Asked by: Edward Seymour, Hove
Babies are vulnerable to the cold, because they are small and can’t move themselves out of draughts or the wet. Evolution has compensated by giving them brown adipose tissue, or BAT (it’s often called ‘brown fat’ but it’s actually more like muscle). BAT generates heat by metabolising fat in a deliberately inefficient way. About 5 per cent of the bodyweight of a newborn baby is BAT, but as you grow older you don’t need this wasteful metabolic afterburner.
From your teens onward the BAT gradually changes into ordinary fat tissue. In our twenties and thirties, we generally compensate with a more active lifestyle, and the strain of raising children. But by the time we reach our forties, that has begun to taper off. We suddenly don’t need to book a babysitter just to go out for the evening.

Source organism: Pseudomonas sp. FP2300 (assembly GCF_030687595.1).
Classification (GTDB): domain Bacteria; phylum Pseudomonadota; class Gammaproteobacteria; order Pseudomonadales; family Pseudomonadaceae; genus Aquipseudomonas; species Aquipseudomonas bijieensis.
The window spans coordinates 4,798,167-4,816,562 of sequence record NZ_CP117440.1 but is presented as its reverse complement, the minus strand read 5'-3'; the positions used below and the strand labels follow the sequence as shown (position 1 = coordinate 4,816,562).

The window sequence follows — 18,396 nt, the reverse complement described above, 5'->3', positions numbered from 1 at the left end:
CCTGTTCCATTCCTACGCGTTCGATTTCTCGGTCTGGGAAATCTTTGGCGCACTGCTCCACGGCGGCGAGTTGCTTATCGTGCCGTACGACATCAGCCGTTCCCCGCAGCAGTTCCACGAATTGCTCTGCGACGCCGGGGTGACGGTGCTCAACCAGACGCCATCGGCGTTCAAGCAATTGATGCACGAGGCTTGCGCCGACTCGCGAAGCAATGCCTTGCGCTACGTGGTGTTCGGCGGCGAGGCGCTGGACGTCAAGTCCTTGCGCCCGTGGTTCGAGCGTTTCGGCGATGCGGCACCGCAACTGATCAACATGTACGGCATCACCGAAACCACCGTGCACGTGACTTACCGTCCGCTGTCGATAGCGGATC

Restaurant food, alcohol and disturbed sleep patterns can all contribute to weight gain. Even more importantly, we don’t have the same capacity or enthusiasm for exercise as we once did.
The less muscle tissue we have, the fewer calories we need to support it, and yet somehow, no one tells our stomachs. One day we cross an invisible threshold where ‘calories in’ are greater than ‘calories out’ and the weight begins to pile on.